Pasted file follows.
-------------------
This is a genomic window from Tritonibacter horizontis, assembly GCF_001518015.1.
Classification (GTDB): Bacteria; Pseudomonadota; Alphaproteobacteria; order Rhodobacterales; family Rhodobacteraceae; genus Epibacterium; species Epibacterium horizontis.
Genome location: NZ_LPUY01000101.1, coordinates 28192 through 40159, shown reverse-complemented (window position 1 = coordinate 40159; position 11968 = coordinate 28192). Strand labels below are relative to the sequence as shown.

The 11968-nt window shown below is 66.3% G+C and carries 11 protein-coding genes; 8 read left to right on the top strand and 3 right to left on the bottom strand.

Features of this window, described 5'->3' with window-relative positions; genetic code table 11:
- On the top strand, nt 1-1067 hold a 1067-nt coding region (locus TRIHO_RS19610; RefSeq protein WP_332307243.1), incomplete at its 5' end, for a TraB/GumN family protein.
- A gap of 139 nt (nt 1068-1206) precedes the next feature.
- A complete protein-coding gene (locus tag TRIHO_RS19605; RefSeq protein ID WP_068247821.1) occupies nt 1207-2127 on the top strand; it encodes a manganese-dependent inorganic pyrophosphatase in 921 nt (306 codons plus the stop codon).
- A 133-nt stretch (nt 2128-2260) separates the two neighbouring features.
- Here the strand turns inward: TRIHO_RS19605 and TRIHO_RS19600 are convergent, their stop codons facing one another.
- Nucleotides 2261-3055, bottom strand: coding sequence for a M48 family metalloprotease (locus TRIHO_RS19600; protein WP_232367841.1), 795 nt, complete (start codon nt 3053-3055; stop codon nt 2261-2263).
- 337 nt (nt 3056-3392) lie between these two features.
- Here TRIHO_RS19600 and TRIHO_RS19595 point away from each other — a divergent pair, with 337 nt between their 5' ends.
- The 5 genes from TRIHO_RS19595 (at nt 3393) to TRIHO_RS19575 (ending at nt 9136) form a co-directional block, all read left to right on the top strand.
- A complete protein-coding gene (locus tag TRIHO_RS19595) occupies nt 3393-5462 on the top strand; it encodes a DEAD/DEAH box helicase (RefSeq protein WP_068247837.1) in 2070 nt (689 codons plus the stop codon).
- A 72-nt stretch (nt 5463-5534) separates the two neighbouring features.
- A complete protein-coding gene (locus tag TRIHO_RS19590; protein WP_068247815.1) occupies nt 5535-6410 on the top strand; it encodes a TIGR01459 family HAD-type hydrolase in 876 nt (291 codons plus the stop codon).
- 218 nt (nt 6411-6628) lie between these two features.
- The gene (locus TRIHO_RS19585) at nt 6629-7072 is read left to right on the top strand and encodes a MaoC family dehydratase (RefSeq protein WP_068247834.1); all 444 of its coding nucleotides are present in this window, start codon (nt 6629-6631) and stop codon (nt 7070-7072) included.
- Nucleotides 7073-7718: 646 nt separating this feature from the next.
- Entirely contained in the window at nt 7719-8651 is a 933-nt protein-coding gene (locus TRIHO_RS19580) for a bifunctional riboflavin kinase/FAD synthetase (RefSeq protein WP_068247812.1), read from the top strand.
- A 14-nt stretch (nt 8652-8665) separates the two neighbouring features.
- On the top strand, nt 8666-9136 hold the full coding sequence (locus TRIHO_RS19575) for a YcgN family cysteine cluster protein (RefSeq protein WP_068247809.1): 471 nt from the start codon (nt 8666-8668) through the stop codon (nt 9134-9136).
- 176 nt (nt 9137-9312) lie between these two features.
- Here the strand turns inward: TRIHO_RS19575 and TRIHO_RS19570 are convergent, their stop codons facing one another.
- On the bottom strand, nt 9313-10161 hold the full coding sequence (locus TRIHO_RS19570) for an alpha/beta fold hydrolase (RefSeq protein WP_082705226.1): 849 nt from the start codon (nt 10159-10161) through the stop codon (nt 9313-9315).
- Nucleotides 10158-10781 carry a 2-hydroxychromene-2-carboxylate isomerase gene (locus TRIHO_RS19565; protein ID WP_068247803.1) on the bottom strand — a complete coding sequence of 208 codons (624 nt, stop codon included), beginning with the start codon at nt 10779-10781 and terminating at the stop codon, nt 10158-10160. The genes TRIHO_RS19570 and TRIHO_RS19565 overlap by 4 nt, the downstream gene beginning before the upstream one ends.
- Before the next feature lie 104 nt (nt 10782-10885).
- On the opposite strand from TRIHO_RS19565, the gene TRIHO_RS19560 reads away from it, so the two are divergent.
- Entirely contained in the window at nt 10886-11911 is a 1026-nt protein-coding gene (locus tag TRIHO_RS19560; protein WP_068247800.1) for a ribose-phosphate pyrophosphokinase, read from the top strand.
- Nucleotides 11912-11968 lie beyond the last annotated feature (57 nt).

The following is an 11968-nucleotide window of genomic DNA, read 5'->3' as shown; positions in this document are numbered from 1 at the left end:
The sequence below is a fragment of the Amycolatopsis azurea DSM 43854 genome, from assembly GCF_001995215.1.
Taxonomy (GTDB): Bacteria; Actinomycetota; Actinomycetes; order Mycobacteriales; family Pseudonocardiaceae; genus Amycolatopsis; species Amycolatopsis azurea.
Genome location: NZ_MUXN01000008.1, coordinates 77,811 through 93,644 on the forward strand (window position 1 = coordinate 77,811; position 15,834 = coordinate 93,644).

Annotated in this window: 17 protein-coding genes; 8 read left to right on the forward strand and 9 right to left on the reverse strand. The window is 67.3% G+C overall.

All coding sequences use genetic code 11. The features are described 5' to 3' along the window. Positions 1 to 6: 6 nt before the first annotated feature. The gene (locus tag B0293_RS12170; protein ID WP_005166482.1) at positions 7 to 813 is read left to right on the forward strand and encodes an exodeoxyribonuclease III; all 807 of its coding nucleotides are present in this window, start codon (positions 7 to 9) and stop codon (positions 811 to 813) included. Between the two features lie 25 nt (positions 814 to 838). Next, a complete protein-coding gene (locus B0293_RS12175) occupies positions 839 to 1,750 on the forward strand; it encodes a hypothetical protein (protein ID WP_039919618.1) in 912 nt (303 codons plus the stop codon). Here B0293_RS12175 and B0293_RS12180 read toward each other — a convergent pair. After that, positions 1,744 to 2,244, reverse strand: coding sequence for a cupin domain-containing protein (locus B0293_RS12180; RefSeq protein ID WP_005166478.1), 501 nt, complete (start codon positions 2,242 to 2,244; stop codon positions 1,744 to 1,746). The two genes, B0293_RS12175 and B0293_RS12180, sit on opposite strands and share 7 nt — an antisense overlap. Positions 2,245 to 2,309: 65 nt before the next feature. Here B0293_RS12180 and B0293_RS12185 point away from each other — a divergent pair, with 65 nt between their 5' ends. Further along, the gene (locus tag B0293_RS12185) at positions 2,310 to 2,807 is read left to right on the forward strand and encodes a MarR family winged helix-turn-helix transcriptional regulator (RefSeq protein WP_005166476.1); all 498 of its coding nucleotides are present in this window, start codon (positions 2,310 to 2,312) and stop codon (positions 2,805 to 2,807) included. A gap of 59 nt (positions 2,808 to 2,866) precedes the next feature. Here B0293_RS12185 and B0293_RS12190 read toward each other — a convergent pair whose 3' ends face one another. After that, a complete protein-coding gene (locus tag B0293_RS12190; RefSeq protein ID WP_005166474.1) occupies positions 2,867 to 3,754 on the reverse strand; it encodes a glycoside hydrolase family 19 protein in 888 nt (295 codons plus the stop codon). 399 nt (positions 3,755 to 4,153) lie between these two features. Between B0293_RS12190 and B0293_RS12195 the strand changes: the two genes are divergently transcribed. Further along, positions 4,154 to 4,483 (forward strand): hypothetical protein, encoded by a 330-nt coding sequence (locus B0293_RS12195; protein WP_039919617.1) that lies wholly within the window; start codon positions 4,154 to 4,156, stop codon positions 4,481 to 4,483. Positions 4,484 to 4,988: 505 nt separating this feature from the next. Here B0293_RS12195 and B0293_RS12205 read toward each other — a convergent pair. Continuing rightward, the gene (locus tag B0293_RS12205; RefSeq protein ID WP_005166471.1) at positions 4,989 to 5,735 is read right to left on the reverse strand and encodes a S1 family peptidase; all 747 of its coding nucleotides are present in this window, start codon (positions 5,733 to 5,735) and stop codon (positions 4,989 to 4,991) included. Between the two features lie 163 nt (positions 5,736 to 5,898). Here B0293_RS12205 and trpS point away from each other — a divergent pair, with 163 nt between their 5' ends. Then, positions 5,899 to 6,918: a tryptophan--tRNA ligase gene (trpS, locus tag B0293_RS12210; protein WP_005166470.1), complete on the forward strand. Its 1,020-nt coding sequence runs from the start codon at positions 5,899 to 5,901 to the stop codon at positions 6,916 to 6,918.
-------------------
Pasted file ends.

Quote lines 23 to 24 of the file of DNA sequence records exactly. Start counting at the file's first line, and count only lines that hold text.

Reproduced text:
- On the top strand, nt 8666-9136 hold the full coding sequence (locus TRIHO_RS19575) for a YcgN family cysteine cluster protein (RefSeq protein WP_068247809.1): 471 nt from the start codon (nt 8666-8668) through the stop codon (nt 9134-9136).
- 176 nt (nt 9137-9312) lie between these two features.